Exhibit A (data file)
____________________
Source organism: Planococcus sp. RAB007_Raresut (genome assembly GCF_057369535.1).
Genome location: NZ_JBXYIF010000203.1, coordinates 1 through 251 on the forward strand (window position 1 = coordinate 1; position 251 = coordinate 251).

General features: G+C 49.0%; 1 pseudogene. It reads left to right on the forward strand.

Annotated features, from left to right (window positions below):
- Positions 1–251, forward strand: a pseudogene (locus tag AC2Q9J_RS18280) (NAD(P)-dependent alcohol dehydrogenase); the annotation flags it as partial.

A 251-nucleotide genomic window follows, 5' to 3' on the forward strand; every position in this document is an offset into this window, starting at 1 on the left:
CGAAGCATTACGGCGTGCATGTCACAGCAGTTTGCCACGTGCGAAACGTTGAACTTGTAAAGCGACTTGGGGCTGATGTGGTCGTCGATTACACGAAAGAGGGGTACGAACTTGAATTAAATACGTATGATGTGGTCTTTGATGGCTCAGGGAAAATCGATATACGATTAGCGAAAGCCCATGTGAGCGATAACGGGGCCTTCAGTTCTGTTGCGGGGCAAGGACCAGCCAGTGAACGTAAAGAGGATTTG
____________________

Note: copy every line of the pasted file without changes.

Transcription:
Source organism: Planococcus sp. RAB007_Raresut (genome assembly GCF_057369535.1).
Genome location: NZ_JBXYIF010000203.1, coordinates 1 through 251 on the forward strand (window position 1 = coordinate 1; position 251 = coordinate 251).

General features: G+C 49.0%; 1 pseudogene. It reads left to right on the forward strand.

Annotated features, from left to right (window positions below):
- Positions 1–251, forward strand: a pseudogene (locus tag AC2Q9J_RS18280) (NAD(P)-dependent alcohol dehydrogenase); the annotation flags it as partial.

A 251-nucleotide genomic window follows, 5' to 3' on the forward strand; every position in this document is an offset into this window, starting at 1 on the left:
CGAAGCATTACGGCGTGCATGTCACAGCAGTTTGCCACGTGCGAAACGTTGAACTTGTAAAGCGACTTGGGGCTGATGTGGTCGTCGATTACACGAAAGAGGGGTACGAACTTGAATTAAATACGTATGATGTGGTCTTTGATGGCTCAGGGAAAATCGATATACGATTAGCGAAAGCCCATGTGAGCGATAACGGGGCCTTCAGTTCTGTTGCGGGGCAAGGACCAGCCAGTGAACGTAAAGAGGATTTG